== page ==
As you can infer, I am holding in my hands a copy of the score to Einstein on the Beach. I can hardly put it down. I ordered it from Chester Music, and it just came in the mail. I had come to think I would never own such a thing, because for so long Philip Glass had refused to release the music written for his ensemble, since performing it was how he made his money. But it’s finally available, and next semester I’m teaching an analysis class based on minimalism and its offshoots. So before I committed to the course, I searched around to see what minimalist scores I could get, and I found more by Glass and Terry Riley than I had thought would be available.
It’s not that I consider Einstein that great a piece – or at least consistently great – but it was crucially important in my development. The opera premiered on my 21st birthday (I wasn’t there), and I bought the Tomato recording about a year later, sometime in 1977-78. It was my first year of grad school, I had put my undergrad years behind me, and I was ready to embark on something new. You know what a deep impact new music encountered at that age can have. I never liked all of Einstein, was even irritated by some of it, but I wore that 4-record set down to slick vinyl wafers, trying to capture every process. What impressed me most was the difficult rhythmic patterns that Glass’s technique made available – and, trying to play through the keyboard parts in the score, they seem even more brain-twisting than I realized – and also the chromatic voice-leading among his harmonies. The “Bed” scene instilled in me a new conception of harmony that I use to this day. As I’ve reported before, years ago I had the opportunity to interview Phil in public, and told him that I was still trying to compose the “Bed” scene from Einstein. He replied, “So am I.”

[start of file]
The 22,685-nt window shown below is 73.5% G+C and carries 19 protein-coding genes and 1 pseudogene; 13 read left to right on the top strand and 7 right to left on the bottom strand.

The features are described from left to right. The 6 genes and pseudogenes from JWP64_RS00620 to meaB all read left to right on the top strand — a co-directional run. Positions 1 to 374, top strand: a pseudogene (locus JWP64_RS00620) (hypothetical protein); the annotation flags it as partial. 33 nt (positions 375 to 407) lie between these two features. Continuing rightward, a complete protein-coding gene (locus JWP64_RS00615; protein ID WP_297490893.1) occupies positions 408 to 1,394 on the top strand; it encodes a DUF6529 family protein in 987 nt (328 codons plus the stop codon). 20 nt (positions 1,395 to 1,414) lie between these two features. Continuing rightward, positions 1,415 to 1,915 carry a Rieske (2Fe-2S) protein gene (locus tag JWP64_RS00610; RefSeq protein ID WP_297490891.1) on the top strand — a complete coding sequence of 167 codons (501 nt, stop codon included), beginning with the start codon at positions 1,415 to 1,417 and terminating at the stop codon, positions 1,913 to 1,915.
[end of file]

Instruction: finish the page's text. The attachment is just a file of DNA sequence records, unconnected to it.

So I think it’s only recently that a course in the analysis of minimalism has really become viable. I did receive a score of Dennis Johnson’s groundbreaking piano piece November, by the way, and with that, the score to The Well-Tuned Piano, the Boosey and Hawkes Steve Reich scores, Riley’s early string quartet pieces available from his web site, and what Phil Glass has now released, I think I can cover the early part of the movement. (Maybe we’ll try to dissect some Charlemagne Palestine by ear; he was pretty elusive when I quizzed him about scores.) Of course, some early minimalism is too transparent to be analyzed in any conventional sense. I’m not going to hand out the score to Music in Fifths to pore over a pattern that can be easily grasped in a minute or two. At the Music and Minimalism Conference in Wales last August, William Lake presented a thorough analysis of Riley’s In C, but making a larger statement about the work than the obvious one required more analytical prestidigitation than I can expect of my undergrads.
But I do think there are secrets of rhythm to be teased out from Einstein, a clear structure to be charted in Music for 18 Musicians and Octet, and afterward we’ll move on to some Phill Niblock frequency charts, John Adams’s Phrygian Gates, Duckworth’s Blue Rhythms, Lois Vierk’s Go Guitars, John Luther Adams’s Clouds of Forgetting, Clouds of Unknowing, Peter Garland’s Jornada del Muerto, and so on. Student enthusiasm has already been apparent. And this will all help me toward not only the book I’m writing, but the minimalism conference I’m directing with David MacIntire next year.
And by the way, Einstein: not a dynamic marking in the entire score.